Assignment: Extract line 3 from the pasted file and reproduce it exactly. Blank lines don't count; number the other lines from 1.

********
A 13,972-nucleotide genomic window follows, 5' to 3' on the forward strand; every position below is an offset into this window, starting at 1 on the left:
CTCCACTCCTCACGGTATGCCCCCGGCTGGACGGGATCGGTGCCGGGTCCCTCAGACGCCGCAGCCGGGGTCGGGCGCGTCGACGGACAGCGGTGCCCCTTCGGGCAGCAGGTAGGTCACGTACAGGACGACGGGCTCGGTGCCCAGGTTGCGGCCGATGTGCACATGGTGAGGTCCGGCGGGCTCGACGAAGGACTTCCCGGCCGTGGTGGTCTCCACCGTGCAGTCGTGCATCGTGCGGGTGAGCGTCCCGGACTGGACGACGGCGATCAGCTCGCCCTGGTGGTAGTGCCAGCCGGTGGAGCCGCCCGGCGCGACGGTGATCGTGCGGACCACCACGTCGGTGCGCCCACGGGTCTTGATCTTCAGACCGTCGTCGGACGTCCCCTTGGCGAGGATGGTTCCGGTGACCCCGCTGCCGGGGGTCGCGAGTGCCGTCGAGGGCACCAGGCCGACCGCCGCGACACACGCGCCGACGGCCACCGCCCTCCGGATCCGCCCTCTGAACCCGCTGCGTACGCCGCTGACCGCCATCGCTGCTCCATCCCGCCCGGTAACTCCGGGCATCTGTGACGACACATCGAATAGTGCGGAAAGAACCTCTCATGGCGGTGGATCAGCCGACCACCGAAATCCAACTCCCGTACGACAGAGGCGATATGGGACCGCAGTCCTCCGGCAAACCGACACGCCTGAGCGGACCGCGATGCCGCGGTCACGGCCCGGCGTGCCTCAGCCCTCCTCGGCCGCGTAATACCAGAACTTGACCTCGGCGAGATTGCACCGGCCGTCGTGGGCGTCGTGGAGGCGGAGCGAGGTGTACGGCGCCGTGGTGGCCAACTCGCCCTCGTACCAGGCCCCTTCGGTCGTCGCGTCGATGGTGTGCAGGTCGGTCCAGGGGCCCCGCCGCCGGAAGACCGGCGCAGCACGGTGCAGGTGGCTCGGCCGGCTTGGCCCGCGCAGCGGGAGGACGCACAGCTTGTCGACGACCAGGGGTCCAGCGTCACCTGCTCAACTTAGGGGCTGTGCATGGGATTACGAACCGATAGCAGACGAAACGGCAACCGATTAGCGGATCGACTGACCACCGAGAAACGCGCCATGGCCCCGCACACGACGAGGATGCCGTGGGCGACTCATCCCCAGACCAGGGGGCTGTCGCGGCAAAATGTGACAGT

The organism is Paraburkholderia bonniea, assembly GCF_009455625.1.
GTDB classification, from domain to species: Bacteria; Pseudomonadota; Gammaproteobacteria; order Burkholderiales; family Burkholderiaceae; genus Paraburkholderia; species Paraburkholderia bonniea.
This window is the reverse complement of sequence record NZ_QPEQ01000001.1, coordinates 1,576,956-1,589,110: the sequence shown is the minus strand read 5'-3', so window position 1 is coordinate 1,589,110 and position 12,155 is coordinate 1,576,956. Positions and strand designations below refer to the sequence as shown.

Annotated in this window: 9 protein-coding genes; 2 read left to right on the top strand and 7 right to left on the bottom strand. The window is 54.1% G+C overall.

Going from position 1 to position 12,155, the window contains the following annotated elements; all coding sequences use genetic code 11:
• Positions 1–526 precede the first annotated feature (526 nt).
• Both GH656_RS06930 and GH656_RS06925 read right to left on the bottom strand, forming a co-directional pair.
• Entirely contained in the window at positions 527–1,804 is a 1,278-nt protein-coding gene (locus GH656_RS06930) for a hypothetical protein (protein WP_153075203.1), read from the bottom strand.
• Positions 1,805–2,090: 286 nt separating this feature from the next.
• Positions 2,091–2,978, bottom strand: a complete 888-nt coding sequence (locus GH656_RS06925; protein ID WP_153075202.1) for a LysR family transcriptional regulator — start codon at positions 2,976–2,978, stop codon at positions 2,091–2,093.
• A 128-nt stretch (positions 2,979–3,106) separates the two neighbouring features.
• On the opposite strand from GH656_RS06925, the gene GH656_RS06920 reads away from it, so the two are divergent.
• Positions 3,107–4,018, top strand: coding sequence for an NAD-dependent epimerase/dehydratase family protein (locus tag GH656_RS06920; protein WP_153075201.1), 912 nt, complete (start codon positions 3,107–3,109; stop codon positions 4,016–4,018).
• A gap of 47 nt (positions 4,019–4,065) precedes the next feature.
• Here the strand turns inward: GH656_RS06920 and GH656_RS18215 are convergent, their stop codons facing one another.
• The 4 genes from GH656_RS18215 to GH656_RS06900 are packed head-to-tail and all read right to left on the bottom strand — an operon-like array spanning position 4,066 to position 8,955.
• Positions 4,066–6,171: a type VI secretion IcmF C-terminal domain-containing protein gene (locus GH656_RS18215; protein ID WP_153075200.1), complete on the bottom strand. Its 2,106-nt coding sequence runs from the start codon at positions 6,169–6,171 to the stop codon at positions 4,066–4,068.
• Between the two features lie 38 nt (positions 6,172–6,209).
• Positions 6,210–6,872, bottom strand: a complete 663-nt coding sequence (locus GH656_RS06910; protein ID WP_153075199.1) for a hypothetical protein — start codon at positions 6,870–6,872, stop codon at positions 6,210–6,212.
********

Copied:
The organism is Paraburkholderia bonniea, assembly GCF_009455625.1.